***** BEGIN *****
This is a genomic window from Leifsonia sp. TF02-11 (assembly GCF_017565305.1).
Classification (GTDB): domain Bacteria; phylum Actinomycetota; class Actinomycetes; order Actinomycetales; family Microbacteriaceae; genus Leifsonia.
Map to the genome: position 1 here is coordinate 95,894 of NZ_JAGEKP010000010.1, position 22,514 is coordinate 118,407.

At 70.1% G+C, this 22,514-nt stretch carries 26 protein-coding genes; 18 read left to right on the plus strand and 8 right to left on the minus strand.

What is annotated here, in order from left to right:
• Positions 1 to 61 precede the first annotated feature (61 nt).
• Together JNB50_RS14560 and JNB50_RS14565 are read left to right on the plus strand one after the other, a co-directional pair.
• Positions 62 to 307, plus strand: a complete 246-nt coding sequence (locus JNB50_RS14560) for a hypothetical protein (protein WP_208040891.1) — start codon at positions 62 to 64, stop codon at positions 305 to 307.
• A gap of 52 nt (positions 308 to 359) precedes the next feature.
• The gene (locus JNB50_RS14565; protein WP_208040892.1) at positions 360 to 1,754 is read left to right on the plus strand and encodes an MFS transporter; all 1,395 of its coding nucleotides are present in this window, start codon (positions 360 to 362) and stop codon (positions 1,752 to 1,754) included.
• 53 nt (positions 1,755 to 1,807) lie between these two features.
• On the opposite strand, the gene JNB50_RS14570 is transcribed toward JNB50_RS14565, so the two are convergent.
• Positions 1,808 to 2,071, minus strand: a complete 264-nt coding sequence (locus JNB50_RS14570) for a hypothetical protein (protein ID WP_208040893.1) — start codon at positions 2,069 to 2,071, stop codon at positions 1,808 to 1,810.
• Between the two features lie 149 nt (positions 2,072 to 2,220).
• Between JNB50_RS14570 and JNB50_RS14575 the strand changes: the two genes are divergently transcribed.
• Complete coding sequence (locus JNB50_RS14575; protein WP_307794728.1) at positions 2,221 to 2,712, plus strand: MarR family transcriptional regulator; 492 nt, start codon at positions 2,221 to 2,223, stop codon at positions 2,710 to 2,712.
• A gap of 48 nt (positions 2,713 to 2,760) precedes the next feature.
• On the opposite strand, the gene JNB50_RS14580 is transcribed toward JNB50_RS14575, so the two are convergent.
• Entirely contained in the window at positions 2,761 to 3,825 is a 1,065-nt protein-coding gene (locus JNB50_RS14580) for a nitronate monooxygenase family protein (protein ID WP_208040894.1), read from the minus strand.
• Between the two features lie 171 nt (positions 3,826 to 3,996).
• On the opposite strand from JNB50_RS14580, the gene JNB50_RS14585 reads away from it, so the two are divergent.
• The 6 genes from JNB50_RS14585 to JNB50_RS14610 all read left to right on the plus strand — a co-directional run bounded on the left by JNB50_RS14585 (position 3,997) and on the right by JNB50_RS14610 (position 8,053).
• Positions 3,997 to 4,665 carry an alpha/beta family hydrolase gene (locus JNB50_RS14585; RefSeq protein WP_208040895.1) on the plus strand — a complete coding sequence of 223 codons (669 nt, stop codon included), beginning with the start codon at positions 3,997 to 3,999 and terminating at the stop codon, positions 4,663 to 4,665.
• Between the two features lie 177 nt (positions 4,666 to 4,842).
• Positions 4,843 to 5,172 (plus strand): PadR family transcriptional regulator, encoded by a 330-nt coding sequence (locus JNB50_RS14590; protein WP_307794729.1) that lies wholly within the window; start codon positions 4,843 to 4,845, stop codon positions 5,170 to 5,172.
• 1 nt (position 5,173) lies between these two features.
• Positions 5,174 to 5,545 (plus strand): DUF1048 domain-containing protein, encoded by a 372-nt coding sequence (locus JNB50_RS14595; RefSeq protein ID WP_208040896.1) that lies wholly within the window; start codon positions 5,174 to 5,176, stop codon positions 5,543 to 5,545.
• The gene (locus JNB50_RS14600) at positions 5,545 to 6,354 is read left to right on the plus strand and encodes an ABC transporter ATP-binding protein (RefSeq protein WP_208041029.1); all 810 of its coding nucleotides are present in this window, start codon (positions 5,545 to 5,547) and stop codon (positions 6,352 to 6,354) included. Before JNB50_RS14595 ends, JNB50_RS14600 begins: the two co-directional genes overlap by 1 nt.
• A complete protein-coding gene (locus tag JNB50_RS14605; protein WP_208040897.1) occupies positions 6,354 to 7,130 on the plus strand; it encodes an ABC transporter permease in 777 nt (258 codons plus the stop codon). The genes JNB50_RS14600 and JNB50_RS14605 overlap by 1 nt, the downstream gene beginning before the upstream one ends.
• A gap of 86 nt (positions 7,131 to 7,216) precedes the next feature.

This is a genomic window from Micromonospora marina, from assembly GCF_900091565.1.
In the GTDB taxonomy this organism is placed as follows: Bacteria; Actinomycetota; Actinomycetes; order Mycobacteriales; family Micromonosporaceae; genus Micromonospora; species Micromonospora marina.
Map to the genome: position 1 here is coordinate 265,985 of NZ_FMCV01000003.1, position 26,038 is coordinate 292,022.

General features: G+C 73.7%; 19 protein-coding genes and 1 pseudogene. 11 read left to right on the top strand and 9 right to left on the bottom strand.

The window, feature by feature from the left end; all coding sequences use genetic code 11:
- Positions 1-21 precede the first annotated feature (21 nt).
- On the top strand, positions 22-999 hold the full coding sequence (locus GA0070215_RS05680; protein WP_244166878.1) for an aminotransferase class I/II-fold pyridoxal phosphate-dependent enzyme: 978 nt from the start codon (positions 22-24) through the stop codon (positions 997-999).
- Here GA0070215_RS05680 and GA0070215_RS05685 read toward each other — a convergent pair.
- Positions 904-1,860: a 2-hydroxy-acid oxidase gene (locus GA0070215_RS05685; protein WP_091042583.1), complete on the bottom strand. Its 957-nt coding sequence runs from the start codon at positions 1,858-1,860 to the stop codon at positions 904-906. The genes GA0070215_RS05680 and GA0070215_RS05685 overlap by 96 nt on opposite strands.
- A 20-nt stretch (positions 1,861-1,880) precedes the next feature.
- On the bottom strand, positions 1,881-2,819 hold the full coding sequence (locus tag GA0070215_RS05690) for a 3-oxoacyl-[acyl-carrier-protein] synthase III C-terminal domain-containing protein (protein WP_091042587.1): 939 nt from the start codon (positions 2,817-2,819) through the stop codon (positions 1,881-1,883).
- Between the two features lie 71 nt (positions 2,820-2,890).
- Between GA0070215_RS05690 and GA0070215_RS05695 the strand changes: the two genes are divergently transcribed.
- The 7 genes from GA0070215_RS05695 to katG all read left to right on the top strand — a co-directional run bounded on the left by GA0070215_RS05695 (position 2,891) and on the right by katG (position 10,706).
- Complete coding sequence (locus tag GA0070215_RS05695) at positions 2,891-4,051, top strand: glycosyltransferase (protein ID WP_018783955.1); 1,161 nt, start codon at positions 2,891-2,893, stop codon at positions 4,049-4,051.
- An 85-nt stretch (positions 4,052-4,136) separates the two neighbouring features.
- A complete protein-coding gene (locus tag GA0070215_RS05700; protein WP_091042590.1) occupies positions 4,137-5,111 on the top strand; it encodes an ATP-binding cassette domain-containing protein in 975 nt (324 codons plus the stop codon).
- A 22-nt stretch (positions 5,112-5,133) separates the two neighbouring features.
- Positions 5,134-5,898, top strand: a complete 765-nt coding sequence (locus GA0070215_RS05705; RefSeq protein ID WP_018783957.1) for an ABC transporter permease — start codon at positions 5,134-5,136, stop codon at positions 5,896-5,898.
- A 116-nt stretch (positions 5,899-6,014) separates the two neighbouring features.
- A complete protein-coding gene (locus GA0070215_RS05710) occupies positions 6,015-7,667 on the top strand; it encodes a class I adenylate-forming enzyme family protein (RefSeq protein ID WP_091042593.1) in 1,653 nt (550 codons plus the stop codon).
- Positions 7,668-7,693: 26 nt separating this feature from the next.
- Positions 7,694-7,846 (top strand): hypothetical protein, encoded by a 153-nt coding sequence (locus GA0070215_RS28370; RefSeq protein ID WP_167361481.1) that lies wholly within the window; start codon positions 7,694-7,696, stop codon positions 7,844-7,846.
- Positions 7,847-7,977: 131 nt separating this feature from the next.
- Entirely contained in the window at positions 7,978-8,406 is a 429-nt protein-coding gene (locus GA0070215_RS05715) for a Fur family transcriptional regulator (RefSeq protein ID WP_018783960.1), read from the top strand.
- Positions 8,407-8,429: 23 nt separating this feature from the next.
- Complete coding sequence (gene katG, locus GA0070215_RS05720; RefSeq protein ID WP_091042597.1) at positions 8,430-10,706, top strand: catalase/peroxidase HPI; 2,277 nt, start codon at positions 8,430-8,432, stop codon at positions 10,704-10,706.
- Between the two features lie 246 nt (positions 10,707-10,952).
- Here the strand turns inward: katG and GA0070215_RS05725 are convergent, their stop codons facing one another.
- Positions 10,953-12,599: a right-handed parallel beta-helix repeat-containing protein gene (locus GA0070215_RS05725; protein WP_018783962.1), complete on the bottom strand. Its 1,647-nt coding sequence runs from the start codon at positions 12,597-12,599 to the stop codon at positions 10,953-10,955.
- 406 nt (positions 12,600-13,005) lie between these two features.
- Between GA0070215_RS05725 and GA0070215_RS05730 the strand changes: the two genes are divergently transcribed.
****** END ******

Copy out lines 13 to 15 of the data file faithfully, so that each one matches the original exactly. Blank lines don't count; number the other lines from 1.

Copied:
• Positions 1,808 to 2,071, minus strand: a complete 264-nt coding sequence (locus JNB50_RS14570) for a hypothetical protein (protein ID WP_208040893.1) — start codon at positions 2,069 to 2,071, stop codon at positions 1,808 to 1,810.
• Between the two features lie 149 nt (positions 2,072 to 2,220).
• Between JNB50_RS14570 and JNB50_RS14575 the strand changes: the two genes are divergently transcribed.